Reductions in subsidies for solar farms could have adverse impact on landowners

By Tim Ryan

The government’s announcement in December 2013 that subsidies for solar energy are to decrease may have an impact on investment trends in the renewables market. While solar energy’s ability to generate energy security and to save costs when compared with more traditional power sources has made it an attractive form of renewable energy for investors, farmers and landowners may be concerned that the steady rental income provided by such investments may now be at risk.

In 2012, Barclays released a survey showing that one in three farmers planned on investing in renewables between 2012 and 2014. A number of these farmers were concerned about rising energy costs and wished to reduce the business costs of farming. They were also attracted by the prospect of additional income being generated by the installing of renewables: rent levels have been as high as £1,000 to £1,500 per acre, while average farming rents are around £100 to £150 per acre.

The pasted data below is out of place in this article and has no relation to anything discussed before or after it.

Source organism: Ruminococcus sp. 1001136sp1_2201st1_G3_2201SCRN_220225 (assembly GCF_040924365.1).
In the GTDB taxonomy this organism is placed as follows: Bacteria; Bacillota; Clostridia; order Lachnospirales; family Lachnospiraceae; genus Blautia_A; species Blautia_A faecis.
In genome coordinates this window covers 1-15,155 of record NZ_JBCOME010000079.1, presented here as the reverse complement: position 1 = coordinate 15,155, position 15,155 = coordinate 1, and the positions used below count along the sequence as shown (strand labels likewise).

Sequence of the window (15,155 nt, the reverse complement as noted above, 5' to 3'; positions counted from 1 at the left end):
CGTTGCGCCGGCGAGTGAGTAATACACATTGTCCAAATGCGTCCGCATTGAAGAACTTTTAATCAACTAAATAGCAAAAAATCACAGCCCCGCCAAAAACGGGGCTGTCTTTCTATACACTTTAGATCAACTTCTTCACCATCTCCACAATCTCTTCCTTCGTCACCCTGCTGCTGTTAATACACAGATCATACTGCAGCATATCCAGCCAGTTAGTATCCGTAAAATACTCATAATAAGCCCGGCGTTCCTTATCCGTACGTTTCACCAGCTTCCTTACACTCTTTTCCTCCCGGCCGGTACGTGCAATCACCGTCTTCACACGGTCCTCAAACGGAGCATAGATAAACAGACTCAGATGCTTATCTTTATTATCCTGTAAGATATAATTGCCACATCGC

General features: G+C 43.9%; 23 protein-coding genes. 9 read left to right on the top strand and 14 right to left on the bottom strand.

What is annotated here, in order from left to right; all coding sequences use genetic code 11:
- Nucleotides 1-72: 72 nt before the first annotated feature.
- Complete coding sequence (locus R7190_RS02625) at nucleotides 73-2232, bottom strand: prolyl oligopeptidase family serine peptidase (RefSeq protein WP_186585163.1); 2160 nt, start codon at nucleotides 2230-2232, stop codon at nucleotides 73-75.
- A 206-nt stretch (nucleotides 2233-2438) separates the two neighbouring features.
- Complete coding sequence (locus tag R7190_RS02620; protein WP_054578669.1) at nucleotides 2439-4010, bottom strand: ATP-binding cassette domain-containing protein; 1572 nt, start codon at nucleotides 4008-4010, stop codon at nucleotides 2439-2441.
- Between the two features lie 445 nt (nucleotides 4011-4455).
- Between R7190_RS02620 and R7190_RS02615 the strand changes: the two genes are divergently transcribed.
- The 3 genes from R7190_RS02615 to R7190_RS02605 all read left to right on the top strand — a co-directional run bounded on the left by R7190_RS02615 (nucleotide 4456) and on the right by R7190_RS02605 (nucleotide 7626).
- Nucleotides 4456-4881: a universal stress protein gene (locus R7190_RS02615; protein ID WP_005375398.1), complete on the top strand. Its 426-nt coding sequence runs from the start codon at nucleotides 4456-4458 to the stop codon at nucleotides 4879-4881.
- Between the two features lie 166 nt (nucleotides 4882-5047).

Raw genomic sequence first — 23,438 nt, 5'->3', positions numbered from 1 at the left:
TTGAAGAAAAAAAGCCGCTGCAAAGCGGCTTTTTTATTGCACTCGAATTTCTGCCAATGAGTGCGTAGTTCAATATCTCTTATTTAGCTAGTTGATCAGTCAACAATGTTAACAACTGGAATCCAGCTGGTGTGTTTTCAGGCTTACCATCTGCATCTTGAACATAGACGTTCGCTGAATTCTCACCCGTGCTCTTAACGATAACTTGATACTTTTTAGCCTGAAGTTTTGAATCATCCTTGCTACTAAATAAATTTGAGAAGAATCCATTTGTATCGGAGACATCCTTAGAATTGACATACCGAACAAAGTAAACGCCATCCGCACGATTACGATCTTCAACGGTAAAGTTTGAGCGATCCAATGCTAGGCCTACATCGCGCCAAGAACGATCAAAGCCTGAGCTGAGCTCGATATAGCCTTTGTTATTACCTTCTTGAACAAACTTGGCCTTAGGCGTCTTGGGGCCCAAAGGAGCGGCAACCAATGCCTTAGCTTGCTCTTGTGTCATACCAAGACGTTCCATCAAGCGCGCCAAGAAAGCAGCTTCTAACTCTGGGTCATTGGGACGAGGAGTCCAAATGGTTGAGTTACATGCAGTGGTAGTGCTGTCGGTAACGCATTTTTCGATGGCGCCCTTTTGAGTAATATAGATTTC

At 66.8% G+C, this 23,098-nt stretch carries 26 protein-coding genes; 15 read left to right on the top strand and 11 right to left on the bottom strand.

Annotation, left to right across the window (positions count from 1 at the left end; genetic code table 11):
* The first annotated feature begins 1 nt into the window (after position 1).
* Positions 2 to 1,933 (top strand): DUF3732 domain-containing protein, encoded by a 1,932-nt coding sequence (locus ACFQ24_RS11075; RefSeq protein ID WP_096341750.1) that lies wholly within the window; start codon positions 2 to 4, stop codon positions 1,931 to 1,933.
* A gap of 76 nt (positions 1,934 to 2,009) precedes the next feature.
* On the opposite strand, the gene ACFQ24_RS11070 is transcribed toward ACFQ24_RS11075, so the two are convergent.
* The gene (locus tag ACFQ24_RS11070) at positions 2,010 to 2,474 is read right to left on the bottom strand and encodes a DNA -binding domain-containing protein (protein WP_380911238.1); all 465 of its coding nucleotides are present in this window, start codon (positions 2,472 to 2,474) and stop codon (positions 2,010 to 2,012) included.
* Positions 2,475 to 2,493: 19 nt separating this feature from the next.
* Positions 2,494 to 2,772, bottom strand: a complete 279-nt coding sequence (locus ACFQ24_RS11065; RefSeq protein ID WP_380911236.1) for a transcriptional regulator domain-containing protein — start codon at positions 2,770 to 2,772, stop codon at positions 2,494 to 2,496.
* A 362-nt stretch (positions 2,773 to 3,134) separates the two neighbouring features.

However, there is concern that the introduction of a new scheme for subsidising renewable energy will have an adverse impact on rents paid under solar agreements entered into by farmers and landowners. The scheme will cut subsidies for solar and wind energy as well as some other forms of renewable energy…

Click on the link below to read the rest of the Mills & Reeve briefing.

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